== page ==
Hospital for falcons? That’s right

Hospital for falcons? That’s right


As Azam settles comfortably on my forearm, I struggle to quieten my heart, which is beating like a drum. Azam is a one-year-old Saker falcon and he weighs about a kilo-and-a- half. The heart does not stay still, because Azam is not wearing his hood that is meant to keep him calm and his glassy eyes stare into mine. His handler, however, assures me that Azam is in a fine mood and is perhaps even enjoying his perch.

At the Abu Dhabi Falcon Hospital, one of the largest health centres for falcons, these birds are brought in for specialised medical care, routine health check-ups and grooming.

In the air-conditioned interiors are rows of falcons sitting majestically on their perches, unaffected by the bustle of tourists. The birds are used to humans, say the staff. They are, however, made to wear soft leather hoods over their eyes, to keep them from being too excitable.

The hospital is one of the leading centres for falcon medicine and research, and receives falcons from as far as Saudi Arabia, Bahrain and Kuwait. From advanced orthopaedic surgeries to feather transplants, it has it all, including a 24-hour emergency hotline. Prospective buyers get the birds checked for fitness before making a purchase. According to the staff, it receives around 150 falcons a day. It also serves as a centre for captive breeding, which is a way of conserving breeds, some of which are endangered.

A falcon undergoes an operation

A falcon undergoes an operation  

All are welcome

The hospital also provides comprehensive veterinary care to other raptors, parrots, pet birds and poultry. The facility includes examination rooms, operation theatres, ophthalmology and pox units, and digital radiology, apart from wards for more than 250 in-patients. From advanced endoscopic procedures to lasers and an ICU, the idea is to provide the best medical support for the birds.

Set up in 1999, it opened to tourism in 2007, and has since been one of the most popular attractions in the UAE. While watching the falcons being treated, fed and taken care of, visitors can also take pictures with the birds, and if they are lucky, would even get to feed one.

It is feeding time and a graceful white-speckled female Gyrfalcon is hungry. She flaps her wings and lets out a few throaty squawks, startling visitors. But she settles down as soon as one of the staff members brings out her favourite treat — a defrosted quail. Falcons love fresh meat, quail and pigeon being the most preferred.

Falconry is so closely linked to the history and culture of the Arabs that owning a competent falcon is a matter of family pride. Historically, falcons were a tool for survival for the Bedouins in the unforgiving expanse of the desert. They were excellent hunting companions, as the birds have sharp eyesight (nearly three times more than a human being’s vision) and great speed. They can carry three to four kilograms more than their weight and can be trained to hunt the prey without killing it. They attack the prey, at the nape of the neck, so the animal bleeds to death. This made the meat ideal for consumption (halal) as per Islamic tenets.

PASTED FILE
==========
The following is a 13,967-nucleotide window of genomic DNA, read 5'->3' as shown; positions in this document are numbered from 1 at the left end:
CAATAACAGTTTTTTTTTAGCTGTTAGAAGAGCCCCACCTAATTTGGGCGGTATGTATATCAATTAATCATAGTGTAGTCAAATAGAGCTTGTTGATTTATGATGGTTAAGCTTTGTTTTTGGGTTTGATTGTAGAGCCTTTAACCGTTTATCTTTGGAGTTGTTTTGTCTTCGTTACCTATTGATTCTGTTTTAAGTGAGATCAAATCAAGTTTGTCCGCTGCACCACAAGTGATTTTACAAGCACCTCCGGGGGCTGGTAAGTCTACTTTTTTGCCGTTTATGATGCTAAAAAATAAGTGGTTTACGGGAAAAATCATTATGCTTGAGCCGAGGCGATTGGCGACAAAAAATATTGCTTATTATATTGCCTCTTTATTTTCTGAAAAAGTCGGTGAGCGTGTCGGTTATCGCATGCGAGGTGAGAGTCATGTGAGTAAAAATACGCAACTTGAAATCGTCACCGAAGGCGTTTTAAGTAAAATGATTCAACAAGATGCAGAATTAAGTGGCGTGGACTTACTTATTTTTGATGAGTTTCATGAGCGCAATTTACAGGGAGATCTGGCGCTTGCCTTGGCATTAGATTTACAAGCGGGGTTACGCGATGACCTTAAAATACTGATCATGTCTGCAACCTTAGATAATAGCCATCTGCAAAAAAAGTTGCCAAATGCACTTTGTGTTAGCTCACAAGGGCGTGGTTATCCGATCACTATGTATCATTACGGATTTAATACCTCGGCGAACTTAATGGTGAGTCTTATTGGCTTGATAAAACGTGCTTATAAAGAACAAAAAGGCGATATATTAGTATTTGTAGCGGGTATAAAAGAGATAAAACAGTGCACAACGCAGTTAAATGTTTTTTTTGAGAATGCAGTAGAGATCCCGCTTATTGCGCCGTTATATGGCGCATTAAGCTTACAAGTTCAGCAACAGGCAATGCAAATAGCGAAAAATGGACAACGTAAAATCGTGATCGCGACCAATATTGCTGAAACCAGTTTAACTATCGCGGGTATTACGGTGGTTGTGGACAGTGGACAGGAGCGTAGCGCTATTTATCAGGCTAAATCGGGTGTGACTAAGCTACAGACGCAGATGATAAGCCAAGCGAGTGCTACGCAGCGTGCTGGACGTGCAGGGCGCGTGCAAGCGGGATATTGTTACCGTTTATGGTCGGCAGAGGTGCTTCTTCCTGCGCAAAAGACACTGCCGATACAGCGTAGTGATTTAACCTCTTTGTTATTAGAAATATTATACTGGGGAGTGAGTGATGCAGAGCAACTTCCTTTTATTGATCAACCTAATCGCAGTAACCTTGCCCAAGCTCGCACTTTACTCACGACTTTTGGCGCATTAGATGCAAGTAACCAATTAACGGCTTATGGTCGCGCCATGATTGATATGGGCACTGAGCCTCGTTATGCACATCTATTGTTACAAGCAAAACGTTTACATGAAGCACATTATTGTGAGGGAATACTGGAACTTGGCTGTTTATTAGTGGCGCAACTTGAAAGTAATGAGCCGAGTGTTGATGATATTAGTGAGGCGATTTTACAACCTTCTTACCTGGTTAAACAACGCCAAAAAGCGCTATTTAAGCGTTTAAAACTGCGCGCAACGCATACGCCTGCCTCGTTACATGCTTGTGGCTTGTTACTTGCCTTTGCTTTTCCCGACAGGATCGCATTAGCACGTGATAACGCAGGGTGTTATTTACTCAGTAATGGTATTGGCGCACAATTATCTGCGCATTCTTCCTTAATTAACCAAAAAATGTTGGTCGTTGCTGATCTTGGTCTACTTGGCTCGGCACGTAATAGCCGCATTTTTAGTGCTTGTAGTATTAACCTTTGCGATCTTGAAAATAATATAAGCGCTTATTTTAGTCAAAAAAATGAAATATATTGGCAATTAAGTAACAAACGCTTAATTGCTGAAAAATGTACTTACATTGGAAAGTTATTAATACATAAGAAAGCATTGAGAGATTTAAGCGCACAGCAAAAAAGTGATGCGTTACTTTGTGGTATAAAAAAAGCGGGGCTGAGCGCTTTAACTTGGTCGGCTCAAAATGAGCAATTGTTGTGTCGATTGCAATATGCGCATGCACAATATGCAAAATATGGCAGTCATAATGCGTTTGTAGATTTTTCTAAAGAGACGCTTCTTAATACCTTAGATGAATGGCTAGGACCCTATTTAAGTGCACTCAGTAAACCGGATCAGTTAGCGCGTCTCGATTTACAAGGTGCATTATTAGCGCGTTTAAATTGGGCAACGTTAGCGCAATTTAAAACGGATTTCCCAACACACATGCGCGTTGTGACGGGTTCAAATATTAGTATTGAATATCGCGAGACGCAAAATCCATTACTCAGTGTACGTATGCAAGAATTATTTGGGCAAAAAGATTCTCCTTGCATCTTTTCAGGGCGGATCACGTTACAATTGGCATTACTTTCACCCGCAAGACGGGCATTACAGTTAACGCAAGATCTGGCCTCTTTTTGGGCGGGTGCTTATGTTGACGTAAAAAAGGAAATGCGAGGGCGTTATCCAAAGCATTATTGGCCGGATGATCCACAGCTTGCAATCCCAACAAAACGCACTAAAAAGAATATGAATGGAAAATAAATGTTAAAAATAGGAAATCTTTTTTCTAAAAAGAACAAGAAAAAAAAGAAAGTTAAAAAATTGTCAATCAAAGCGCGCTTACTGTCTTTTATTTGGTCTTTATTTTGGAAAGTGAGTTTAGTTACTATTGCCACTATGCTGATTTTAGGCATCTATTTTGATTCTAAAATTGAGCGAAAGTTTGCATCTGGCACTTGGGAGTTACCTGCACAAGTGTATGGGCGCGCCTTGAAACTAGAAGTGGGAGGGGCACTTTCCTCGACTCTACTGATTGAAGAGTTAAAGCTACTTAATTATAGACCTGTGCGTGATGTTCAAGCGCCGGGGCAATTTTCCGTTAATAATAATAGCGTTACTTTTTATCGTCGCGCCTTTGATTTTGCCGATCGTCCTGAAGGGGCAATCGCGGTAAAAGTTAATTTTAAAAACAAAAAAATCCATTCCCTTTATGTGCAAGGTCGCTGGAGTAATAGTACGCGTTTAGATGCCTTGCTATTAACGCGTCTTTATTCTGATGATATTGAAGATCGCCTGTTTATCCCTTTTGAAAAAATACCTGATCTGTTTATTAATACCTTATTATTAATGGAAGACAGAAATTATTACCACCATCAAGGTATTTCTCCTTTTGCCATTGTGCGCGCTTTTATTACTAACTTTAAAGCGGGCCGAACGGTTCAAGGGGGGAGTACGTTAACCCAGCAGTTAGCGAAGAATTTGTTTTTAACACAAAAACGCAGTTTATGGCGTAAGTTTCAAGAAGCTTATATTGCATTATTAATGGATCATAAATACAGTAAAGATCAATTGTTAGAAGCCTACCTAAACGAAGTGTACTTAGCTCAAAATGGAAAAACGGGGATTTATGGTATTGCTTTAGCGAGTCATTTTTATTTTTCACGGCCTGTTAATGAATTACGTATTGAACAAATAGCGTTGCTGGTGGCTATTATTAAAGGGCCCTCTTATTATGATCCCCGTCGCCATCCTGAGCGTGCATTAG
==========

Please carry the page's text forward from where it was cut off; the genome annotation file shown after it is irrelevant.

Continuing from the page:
Falconry is closely linked to Arab history and culture

Falconry is closely linked to Arab history and culture  

The most favoured falcon species in the UAE are the Peregrine, which can touch 400 kilometres per hour while diving; the Saker, the national symbol of the UAE; and the Gyrfalcon, the most expensive breed, which can easily cost over half a million dirhams (around ₹94 lakh).

Over time, falconry evolved into an art and the beautiful raptors came to be seen as symbols of nobility and power. They are sport, too. Grand falcon races are organised yearly and falconers start training their birds well ahead of the racing season, which begins in October. “To an Arab, a falcon is as precious as a Ferrari,” says a staff. “They are prized possessions, they hold passports and fly business class, sitting beside their owner and not in cages,” he adds. Falcons are allowed on airlines such as Emirates, Qatar and Etihad.

In the Gulf region, there are a number of hospitals which offer treatment for falcons, some of them being the Souq Waqif Falcon Hospital at Doha, Qatar, the Al Areen Wildlife Park and Reserve in Bahrain, and the Dubai Falcon Hospital, which was set up in 1983. Saudi Arabia has a Falcon Specialist Hospital and Research Institute at the Fahad bin Sultan Falcon Centre, Riyadh.

The Environment Agency Abu Dhabi, as part of its Shaikh Zayed Falcon Release Programme, released 65 falcons back into the wild this year in order to promote efforts in wildlife preservation. Done with the support of the falcon hospital, the birds are all implanted with tracking devices (microchips) to enable conservationists study their breeding and migratory behaviour. As part of this, so far more than 1,600 falcons have been released in Pakistan, Iran or Kazakhstan. Every year during spring, the falcons are taken from UAE to the release locations situated on the natural migration routes of wild falcons.

The Abu Dhabi Falcon Hospital also has a museum, which showcases the Emirati falconry heritage and falconry tools. It has a large enclosed space, where one can watch these great birds in flight. It also has a pet care centre, laboratory facility and internship programmes. The hospital also manages the Abu Dhabi Animal Shelter for stray and abandoned cats and dogs.

Azam is now back on his perch, fed and content. If you ever want to hold a falcon, here’s how: Gently let him or her perch on your gloved hand, keep it a little lower than eye level, and don’t try stroking his or her feathers.

The writer was in Abu Dhabi at the invitation of Department of Culture and Tourism, Abu Dhabi.

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